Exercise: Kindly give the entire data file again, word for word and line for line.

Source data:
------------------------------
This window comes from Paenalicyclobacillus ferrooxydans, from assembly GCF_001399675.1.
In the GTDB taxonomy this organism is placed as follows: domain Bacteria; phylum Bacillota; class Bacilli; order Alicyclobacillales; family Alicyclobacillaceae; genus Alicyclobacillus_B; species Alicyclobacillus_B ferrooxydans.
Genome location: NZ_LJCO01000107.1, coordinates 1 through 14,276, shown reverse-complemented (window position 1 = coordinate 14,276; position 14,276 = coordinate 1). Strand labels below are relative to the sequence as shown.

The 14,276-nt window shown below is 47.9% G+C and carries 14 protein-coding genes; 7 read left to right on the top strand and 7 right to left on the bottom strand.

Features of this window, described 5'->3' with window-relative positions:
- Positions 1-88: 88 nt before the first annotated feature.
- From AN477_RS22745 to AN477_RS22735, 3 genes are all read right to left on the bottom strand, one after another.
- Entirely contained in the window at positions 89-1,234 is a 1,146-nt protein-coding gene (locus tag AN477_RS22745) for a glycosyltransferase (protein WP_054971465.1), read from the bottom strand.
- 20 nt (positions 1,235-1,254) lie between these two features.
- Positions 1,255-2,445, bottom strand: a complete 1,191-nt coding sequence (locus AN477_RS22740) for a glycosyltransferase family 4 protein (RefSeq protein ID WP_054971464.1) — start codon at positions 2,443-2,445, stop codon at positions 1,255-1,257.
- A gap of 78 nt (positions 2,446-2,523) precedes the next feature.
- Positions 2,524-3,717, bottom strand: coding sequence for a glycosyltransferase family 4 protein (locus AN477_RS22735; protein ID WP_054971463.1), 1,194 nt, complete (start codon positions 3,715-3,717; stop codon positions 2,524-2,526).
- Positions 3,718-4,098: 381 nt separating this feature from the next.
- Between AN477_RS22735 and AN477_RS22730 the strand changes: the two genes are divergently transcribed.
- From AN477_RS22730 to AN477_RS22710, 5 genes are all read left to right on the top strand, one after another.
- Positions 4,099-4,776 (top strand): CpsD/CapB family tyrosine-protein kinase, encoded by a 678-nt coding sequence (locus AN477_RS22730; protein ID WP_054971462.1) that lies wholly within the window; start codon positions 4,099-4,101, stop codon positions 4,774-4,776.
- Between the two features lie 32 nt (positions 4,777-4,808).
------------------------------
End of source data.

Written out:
This window comes from Paenalicyclobacillus ferrooxydans, from assembly GCF_001399675.1.
In the GTDB taxonomy this organism is placed as follows: domain Bacteria; phylum Bacillota; class Bacilli; order Alicyclobacillales; family Alicyclobacillaceae; genus Alicyclobacillus_B; species Alicyclobacillus_B ferrooxydans.
Genome location: NZ_LJCO01000107.1, coordinates 1 through 14,276, shown reverse-complemented (window position 1 = coordinate 14,276; position 14,276 = coordinate 1). Strand labels below are relative to the sequence as shown.

The 14,276-nt window shown below is 47.9% G+C and carries 14 protein-coding genes; 7 read left to right on the top strand and 7 right to left on the bottom strand.

Features of this window, described 5'->3' with window-relative positions:
- Positions 1-88: 88 nt before the first annotated feature.
- From AN477_RS22745 to AN477_RS22735, 3 genes are all read right to left on the bottom strand, one after another.
- Entirely contained in the window at positions 89-1,234 is a 1,146-nt protein-coding gene (locus tag AN477_RS22745) for a glycosyltransferase (protein WP_054971465.1), read from the bottom strand.
- 20 nt (positions 1,235-1,254) lie between these two features.
- Positions 1,255-2,445, bottom strand: a complete 1,191-nt coding sequence (locus AN477_RS22740) for a glycosyltransferase family 4 protein (RefSeq protein ID WP_054971464.1) — start codon at positions 2,443-2,445, stop codon at positions 1,255-1,257.
- A gap of 78 nt (positions 2,446-2,523) precedes the next feature.
- Positions 2,524-3,717, bottom strand: coding sequence for a glycosyltransferase family 4 protein (locus AN477_RS22735; protein ID WP_054971463.1), 1,194 nt, complete (start codon positions 3,715-3,717; stop codon positions 2,524-2,526).
- Positions 3,718-4,098: 381 nt separating this feature from the next.
- Between AN477_RS22735 and AN477_RS22730 the strand changes: the two genes are divergently transcribed.
- From AN477_RS22730 to AN477_RS22710, 5 genes are all read left to right on the top strand, one after another.
- Positions 4,099-4,776 (top strand): CpsD/CapB family tyrosine-protein kinase, encoded by a 678-nt coding sequence (locus AN477_RS22730; protein ID WP_054971462.1) that lies wholly within the window; start codon positions 4,099-4,101, stop codon positions 4,774-4,776.
- Between the two features lie 32 nt (positions 4,777-4,808).